It extends from the Monterey County border to the north, to the Cuesta Grade below Santa Margarita to the south, and from the Santa Lucia Mountains to the west, to the Cholame Hills to the east.
Like SB county, there are many smaller hill areas that house the same micro climates within the single valley where vineyards are planted.
Both Regions Are in a Mediterranean Climate Zone with Differences
Even though Paso seems very inland, it is only 24 miles from the ocean. But because they are situated in a north to south direction, it is a very dry climate with warm to hot temperatures. Average temps range from high 80’s to near 100 in the summer time.
Because the Santa Lucia Mountains block some ocean influence, you really don’t get too much of a cooling effect during the day. Temperatures do drop at night, about 30 degrees on average.
SB wine country, if you remember, is east to west. The Pacific Ocean provides a regular climate pattern that you can set your watch to. Cooler in the morning with fog, fog burns off, valley warms up, the wind blows between 1:30 to 3 pm every day, sun goes down and you start over.
With the east /west configuration, there is an enormous temperature swing as you head west-almost 30+ degrees in the summer. Average temps for summer are 95-100 in the east and 65-75 to the west. Most of the locals say you lose a degree a mile as you drive west.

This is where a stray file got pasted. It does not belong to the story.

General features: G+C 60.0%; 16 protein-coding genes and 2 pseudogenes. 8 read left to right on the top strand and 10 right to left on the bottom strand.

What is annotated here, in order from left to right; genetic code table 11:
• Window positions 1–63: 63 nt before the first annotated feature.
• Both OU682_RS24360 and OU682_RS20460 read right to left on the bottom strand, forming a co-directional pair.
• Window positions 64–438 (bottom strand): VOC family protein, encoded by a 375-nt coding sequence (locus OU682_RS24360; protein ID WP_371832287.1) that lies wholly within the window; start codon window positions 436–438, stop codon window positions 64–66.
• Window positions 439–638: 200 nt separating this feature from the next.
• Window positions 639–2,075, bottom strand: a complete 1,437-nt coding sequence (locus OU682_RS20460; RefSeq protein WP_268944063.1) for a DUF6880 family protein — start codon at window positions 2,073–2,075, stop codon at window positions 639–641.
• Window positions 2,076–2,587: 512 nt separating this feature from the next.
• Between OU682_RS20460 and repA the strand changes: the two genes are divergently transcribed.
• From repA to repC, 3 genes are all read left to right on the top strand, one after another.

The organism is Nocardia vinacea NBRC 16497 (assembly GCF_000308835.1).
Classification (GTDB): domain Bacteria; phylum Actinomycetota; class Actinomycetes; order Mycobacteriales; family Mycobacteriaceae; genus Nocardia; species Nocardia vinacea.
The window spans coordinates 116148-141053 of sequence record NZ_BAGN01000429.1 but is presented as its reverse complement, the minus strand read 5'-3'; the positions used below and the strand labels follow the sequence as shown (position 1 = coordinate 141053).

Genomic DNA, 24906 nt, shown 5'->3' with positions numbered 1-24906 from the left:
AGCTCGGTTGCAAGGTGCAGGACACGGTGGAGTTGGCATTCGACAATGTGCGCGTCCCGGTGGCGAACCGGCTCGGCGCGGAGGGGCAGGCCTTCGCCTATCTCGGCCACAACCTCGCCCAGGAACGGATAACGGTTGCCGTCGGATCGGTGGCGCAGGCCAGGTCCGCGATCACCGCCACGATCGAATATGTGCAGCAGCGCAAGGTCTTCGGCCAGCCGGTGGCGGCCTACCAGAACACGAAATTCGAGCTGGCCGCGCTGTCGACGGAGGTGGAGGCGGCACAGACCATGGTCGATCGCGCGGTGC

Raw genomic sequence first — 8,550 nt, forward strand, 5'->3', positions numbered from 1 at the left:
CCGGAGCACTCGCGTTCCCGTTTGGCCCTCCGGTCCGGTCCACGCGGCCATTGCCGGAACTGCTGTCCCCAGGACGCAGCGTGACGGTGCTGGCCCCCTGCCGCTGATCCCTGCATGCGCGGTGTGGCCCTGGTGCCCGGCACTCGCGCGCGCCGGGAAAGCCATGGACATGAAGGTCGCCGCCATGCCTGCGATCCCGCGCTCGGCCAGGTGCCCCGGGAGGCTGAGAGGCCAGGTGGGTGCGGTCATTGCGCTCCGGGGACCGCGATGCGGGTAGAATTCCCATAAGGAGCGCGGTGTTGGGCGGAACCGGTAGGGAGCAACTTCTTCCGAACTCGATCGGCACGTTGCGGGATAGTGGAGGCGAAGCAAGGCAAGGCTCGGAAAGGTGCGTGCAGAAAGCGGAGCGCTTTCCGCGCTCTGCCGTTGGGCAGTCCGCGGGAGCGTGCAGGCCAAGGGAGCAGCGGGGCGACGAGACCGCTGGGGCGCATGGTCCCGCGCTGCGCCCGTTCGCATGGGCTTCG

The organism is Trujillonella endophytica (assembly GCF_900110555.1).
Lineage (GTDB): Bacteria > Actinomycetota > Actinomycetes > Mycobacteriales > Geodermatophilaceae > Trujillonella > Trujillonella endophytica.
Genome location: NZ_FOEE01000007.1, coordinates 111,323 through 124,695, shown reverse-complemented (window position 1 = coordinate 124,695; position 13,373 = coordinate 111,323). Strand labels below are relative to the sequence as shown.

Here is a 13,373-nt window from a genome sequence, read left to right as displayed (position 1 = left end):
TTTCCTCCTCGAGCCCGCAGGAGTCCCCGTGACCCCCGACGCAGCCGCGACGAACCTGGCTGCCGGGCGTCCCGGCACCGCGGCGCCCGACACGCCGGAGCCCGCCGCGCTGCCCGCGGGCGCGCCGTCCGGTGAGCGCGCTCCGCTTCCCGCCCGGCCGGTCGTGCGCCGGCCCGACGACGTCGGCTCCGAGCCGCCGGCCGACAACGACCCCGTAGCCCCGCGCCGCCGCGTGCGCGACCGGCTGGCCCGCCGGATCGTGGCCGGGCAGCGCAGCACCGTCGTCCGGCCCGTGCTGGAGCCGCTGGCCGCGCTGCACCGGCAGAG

We talk about summer averages a lot because that is in the middle of the wine grape growing season. Harvest happens between September and October. The white wine varietals ripen earlier than the red grape varietals. That is why the harvest window is so big.
Climate and temperature are important determining factors that will dictate what type of wine grape you will plant.
Different Topography and Weather = Different Varietals
With SB wine region’s huge temperature range, they can plant an enormous variety of grapes. The region boasts over 60 different varietals.
- From cool climate Pinot Noir to heat soaking Cabernet Sauvignon, and everything in between.
- In total, there are about 23,000 acres under vine.
- The two most dominant varietals grown, as far as acreage, are Chardonnay and Pinot Noir.
Paso also has that heat that robust gapes enjoy. And Cabernet Sauvignon is the most dominant grape. It makes up 39% of the 40,000 total acreage.